Under the proposed Senate health-care bill, spending on Medicaid will increase from $415 billion today to $624 billion in 2026, according to the CBO report. This may be surprising, since the law is generally billed as cutting Medicaid. And, in fact, the law does cut Medicaid, reducing the amount of federal matching funds available and decreasing Medicaid eligibility. Moreover, the CBO report also projects that the Senate bill will reduce “federal outlays for Medicaid” by $772 billion over the next ten years. What is going on?
The answer to this puzzle is that Medicaid spending is out of control and will increase a great deal no matter what happens. The Senate bill would make the program considerably slimmer than it is now, cutting it from the perspective of any given recipient, but will still allow the cost of the program, in constant dollars, to increase by 50 percent over the next decade., as the program grows and the eligible population ages. So the Senate bill would, in a sense, cut Medicaid, but it is a much-needed sort of “cut.” Nor is it a particularly radical cut — in fact, it would take place along broadly the same lines that have been envisioned by centrist Democrats for two decades now.
Per capita spending caps, which constitute the bulk of the Medicaid reform, are not new. Indeed, for two years, between 1995 and 1997, the Clinton administration and congressional Democrats advocated spending caps in the face of GOP resistance. The motivation for cutting costs was clear at the time: between 1985 and 1995, federal Medicaid spending had increased by an average of 15 percent a year. One major culprit was the unlimited structure of Medicaid matching grants, which ensured that states would continue to receive matching funds from the federal government no matter how much they spent. After Republicans took back the House in 1994, they took aim at this open-ended system, proposing that Medicaid be converted into block grants. Under the original legislation establishing Medicaid, certain low-income households are entitled to the insurance; the proposal would have repealed this provision and instead made states eligible for grants of money, tied to inflation, that they could spend as they chose under loose guidelines.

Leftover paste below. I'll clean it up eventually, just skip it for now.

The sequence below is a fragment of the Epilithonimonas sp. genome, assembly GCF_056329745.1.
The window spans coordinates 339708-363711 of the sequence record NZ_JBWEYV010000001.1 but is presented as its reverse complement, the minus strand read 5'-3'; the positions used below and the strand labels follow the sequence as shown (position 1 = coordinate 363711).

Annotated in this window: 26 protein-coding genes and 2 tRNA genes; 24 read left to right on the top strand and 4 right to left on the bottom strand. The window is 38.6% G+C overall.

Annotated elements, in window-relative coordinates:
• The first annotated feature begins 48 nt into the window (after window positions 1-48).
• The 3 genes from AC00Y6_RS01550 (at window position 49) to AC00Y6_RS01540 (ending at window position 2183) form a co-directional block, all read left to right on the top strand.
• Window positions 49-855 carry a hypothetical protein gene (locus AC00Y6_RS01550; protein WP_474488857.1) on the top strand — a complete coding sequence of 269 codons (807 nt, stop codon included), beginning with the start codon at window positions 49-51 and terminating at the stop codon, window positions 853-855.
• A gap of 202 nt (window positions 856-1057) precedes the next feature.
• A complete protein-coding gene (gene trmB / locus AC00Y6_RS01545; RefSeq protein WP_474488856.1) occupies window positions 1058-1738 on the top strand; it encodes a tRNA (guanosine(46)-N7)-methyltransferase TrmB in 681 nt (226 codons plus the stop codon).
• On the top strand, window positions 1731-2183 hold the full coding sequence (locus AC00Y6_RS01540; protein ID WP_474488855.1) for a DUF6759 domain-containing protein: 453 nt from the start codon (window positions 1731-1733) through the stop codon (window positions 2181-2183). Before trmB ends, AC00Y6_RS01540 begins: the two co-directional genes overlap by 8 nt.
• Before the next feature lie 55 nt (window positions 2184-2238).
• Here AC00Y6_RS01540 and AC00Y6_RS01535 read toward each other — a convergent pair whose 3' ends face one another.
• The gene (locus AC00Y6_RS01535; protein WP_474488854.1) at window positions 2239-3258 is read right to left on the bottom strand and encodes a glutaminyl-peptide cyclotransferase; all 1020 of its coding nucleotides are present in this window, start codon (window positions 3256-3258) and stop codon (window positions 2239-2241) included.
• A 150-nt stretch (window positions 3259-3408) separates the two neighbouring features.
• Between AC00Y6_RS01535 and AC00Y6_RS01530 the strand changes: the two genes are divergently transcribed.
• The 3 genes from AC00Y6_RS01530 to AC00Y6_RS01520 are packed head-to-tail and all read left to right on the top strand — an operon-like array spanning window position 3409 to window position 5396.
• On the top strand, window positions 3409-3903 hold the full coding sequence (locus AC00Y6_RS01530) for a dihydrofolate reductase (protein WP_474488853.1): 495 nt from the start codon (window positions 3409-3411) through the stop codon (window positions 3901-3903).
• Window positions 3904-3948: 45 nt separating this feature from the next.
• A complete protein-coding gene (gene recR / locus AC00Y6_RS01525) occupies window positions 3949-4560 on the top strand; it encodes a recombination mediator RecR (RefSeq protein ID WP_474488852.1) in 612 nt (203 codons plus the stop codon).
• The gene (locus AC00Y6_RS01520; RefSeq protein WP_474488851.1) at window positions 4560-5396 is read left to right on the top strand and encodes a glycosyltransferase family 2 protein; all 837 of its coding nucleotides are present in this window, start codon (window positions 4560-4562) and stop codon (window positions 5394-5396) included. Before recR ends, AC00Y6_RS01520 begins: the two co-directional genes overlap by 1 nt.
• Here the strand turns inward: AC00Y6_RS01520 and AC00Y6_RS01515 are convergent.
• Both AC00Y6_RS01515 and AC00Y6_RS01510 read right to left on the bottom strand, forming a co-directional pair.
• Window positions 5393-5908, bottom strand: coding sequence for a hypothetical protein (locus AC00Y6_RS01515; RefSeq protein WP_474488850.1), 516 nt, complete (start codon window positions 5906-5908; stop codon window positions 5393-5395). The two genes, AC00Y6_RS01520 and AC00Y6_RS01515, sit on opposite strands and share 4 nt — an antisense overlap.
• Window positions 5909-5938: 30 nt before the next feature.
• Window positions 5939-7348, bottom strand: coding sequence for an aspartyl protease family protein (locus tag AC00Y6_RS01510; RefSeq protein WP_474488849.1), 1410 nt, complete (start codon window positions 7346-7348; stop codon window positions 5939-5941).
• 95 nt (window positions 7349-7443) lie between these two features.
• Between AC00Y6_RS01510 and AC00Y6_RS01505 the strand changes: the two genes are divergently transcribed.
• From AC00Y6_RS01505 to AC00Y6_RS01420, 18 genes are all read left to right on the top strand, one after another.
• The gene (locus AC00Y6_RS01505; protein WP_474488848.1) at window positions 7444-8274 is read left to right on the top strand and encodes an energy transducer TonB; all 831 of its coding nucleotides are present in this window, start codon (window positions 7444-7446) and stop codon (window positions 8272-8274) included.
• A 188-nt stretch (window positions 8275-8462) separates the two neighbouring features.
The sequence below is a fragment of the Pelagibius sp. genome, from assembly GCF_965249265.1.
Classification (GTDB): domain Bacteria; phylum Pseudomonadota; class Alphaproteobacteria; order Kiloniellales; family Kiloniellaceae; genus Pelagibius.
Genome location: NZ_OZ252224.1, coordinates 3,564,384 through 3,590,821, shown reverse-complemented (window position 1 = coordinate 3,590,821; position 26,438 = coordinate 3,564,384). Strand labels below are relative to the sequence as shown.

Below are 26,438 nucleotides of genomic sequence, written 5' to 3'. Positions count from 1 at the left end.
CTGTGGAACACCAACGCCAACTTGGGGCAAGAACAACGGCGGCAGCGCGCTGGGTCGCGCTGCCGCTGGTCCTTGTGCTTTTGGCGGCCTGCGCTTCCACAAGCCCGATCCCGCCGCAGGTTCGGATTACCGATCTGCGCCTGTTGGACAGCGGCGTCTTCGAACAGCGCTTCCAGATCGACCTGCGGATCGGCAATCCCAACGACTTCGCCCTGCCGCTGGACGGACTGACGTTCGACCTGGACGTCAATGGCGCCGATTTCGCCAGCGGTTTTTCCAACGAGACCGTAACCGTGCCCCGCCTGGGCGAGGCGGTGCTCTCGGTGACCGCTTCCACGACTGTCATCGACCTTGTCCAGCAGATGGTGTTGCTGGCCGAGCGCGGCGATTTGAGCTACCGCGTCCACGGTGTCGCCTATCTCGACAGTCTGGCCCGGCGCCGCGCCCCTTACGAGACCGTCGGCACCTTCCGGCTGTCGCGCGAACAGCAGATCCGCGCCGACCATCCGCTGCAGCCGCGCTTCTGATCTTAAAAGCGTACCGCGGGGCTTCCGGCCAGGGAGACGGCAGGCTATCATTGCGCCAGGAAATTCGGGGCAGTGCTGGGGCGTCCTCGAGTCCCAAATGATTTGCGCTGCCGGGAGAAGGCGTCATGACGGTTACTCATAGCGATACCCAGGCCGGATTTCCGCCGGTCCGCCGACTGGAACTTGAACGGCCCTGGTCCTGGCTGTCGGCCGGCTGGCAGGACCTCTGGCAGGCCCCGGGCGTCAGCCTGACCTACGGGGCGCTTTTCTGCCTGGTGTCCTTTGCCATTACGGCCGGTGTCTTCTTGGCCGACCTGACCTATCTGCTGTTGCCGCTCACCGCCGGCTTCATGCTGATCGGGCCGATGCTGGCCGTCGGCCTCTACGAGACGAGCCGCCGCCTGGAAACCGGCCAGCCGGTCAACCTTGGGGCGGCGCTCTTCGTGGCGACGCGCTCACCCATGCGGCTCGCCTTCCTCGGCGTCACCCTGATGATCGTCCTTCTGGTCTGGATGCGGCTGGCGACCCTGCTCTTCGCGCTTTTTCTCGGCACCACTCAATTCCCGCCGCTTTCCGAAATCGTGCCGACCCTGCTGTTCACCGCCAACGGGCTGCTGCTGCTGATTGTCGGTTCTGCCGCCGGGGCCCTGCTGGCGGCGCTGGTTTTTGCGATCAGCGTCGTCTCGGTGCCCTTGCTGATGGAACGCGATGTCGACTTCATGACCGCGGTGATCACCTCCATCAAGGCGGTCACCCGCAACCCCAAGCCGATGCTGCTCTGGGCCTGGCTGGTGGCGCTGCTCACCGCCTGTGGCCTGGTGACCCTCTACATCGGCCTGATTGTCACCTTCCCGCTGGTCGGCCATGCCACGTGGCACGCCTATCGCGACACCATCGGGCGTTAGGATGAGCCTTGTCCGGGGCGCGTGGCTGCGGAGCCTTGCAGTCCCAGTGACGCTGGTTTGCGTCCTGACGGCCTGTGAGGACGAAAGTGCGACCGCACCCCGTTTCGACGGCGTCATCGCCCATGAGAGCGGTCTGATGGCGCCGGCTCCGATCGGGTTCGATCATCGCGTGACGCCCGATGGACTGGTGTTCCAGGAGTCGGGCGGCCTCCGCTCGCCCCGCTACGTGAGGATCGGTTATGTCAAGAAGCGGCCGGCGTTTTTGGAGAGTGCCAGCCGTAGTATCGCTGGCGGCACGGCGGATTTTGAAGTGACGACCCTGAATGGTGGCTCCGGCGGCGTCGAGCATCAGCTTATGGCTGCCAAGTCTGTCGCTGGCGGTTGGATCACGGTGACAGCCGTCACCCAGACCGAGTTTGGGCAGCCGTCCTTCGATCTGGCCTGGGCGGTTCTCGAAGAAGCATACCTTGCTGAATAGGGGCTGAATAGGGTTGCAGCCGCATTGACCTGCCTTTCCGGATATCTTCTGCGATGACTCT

This was anathema to the Clinton administration, which argued instead for per capita spending caps. These would continue the guarantee of coverage for the eligible population but would cap increases in state spending to the rate of inflation, much as the current Senate proposal does, and the House proposal before it. Democrats greatly preferred this, since it ensured that states could not seriously cut coverage to eligible individuals, and since it allowed for the program to grow as enrollment grew, while block grants would only tie federal funds to inflation. As a fascinating Mercatus report, written by Doug Badger, chronicles, the dispute between block grants and per capita spending caps occupied much of the following two years: Democratic congressmen would routinely propose amendments converting block grants to spending caps and would routinely be voted down, while the compromise budgets that Clinton proposed invariably included spending caps. In the summer of 1996, the budget dispute finally ended, with the compromise measure preserving the Medicaid entitlement entirely. Thus ended the debate between spending caps and block grants.
Democrats would routinely propose amendments converting block grants to spending caps and be voted down; the compromise budgets that Clinton proposed invariably included spending caps.
The per capita proposal briefly resurfaced 15 years later, when the Romney-Ryan campaign proposed a Medicaid block-grant plan. As if on cue, Tom Daschle resurrected the 1990s center-left response, telling Inside Health Policy that he was “vehemently opposed” to block grants but considered them distinct from per capita caps, since per capita caps allowed states to enroll more residents if their low-income population increased. Republicans signaled that they would be open to per capita caps as a compromise, but nothing came of it.
However urgent Medicaid reform was in 1997 or 2008, it is yet more urgent today. In 1997 Medicaid spending, adjusted for inflation, was about 1 percent of GDP; it’s 2.4 percent now and projected to rise under current laws to 3.2 percent in 2047. If the rise in costs were not enough by itself, wealthy states have increasingly begun to game the open-ended system of matching funds: New York spends almost as much on Medicaid as California does, even though California has twice as many people. As federalists have pointed out, an unlimited system of matching funds allows wealthier states, which can spend more on domestic services, to obtain even more matching funds so that federal resources are directed to the places that need it least. These are problems that could be fixed with a per capita spending cap.
But whatever spirit of compromise was present in the 1990s is gone now. As the bitter debate over the Senate bill suggests, there is little appetite among Democratic congressmen for the centrist compromises that defined the Clinton years. Moreover, Democratic governors in states such as Connecticut and New York now have far more to lose from a more egalitarian model of Medicaid than they did in 1997, since they began to aggressively pursue federal funds in the late 1990s and early 2000s. No one today seriously suggests that the Democrats should accept per capita caps. Thus, a center-left policy has become center-right. And no one seems to remember what it used to be.
— Max Bloom is a student of mathematics and English literature at the University of Chicago and an editorial intern at National Review.